Date of Award


Document Type


Degree Name

Master of Science (MS)



First Advisor

G.W. Putman


The Nemeiben Lake ultramafic body is located in the center of Saskatchewan, Canada, within the Churchill Province of the Canadian Shield. The ultramafic rocks consist of serpentinites, partly serpentinized and uralitized pyroxenite, and unaltered pyroxenite. Associated sulphide mineralization is of disseminated, net texture, and fracture filling types. The ore minerals present are pyrrhotite, pentlandite, chalcopyrite, pyrite, marcasite, violarite, bravoite and native copper. The sulphides are considered to be initially of magmatic origin formed from a sulphide melt separated at a late stage during crystallization of the ultramafic rocks. Subsequent serpentinization has locally redistributed the ores.
Serpentinization in the Nemeiben Lake ultramafic rocks was accompanied by introduction-of water with no apparent changes of SiO2 and MgO contents. A minor removal of CaO and possible addition of sulfur during serpentinization is the only apparent chemical change.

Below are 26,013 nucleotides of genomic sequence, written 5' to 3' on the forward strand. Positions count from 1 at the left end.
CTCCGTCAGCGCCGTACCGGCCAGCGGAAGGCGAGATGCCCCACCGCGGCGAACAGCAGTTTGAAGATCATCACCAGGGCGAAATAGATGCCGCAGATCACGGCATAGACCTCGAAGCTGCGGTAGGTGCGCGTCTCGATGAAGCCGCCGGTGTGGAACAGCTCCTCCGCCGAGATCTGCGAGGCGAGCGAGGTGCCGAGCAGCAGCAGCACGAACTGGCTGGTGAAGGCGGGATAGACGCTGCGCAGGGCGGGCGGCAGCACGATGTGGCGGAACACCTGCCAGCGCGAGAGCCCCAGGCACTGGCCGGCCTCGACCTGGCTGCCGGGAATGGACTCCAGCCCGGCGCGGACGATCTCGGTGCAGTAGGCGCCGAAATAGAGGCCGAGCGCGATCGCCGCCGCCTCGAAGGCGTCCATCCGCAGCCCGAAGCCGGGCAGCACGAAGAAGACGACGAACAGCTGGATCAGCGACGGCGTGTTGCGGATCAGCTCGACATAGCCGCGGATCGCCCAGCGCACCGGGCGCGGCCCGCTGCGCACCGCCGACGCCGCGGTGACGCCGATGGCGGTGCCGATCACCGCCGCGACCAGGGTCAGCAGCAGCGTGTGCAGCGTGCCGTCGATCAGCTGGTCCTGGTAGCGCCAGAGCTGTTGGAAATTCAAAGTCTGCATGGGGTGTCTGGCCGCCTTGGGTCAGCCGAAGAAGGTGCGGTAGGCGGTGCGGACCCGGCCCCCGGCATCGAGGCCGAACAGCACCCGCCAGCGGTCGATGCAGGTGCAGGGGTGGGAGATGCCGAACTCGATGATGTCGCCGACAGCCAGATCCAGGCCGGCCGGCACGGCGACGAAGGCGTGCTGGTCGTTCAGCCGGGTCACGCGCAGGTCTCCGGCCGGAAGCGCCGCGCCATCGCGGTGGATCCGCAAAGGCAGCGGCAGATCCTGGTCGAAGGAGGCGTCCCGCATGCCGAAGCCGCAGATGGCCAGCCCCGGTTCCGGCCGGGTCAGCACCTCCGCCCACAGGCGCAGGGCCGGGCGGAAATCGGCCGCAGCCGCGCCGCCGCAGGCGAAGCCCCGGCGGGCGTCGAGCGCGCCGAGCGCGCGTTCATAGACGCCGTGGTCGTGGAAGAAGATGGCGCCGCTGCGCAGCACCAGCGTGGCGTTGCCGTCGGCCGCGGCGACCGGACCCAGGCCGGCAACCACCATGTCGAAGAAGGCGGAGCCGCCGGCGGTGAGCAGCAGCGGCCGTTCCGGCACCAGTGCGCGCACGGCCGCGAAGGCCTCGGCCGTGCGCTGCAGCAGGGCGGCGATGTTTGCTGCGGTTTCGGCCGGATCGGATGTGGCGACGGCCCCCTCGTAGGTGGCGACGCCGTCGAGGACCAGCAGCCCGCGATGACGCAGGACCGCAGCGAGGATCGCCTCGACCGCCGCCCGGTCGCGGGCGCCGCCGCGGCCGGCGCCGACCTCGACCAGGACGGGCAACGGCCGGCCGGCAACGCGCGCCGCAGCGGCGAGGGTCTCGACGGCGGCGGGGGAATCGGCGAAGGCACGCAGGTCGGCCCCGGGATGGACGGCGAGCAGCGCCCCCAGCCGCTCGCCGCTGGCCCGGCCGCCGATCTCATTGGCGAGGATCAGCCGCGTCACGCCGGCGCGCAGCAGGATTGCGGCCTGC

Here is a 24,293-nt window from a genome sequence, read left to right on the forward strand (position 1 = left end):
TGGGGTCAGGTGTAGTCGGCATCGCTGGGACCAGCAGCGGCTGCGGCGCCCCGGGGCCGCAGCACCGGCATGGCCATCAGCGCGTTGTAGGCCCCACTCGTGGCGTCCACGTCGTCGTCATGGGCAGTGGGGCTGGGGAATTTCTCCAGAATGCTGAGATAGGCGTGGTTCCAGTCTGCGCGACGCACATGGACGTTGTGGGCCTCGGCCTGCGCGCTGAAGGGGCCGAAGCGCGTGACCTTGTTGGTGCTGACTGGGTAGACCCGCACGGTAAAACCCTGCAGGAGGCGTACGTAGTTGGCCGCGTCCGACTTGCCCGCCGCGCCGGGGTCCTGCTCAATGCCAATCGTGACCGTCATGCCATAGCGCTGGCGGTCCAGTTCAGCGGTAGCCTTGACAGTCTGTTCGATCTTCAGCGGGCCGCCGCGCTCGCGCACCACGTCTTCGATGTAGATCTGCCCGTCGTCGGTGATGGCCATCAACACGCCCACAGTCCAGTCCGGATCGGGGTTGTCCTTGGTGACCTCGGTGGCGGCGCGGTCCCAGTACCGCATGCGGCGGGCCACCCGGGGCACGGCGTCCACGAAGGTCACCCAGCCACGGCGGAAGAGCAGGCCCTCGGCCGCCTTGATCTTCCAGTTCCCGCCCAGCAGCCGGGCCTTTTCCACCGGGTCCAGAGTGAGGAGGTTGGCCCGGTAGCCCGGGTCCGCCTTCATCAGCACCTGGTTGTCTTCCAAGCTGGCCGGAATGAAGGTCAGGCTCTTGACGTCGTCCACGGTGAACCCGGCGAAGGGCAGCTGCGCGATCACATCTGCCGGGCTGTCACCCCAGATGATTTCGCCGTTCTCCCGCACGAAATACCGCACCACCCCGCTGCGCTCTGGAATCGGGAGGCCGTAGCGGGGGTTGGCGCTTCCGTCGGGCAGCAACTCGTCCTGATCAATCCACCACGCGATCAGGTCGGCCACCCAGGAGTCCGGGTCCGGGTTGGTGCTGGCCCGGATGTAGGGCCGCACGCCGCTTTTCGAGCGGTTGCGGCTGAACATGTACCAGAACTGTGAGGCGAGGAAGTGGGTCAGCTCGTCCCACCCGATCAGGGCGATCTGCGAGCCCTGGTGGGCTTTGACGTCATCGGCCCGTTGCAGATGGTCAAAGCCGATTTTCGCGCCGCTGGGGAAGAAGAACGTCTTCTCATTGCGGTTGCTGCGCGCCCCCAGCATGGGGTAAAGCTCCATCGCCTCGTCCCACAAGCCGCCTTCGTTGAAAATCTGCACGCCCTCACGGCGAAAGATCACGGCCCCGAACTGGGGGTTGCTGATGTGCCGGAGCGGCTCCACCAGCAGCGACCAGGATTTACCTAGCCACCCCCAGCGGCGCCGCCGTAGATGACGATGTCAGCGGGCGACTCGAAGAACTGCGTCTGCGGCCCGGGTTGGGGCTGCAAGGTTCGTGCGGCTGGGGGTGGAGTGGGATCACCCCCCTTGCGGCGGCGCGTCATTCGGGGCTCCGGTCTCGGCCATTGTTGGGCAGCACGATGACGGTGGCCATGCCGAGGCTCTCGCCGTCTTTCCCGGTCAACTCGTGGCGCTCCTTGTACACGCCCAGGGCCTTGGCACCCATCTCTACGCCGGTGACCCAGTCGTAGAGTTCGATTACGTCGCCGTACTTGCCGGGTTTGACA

From investigation of co-existing clinopyroxenes, orthopyroxene and olivine and the distribution of Mg and Fe between pyroxenes, it appears that the Nemeiben Lake ultramafic body crystallized at high temperature between 1100-1200 ºC and in a pressure range between 5-9 Kb.


Peddada, A., 1972. Petrology of the Nemeiben Lake Ultramafic and Associated Nickel-Sulphide Deposits. Unpublished MSc. thesis, State University of New York at Albany. 166pp., +xi.
University at Albany Science Library call number: SCIENCE Oversize (*) QE 461 P43X

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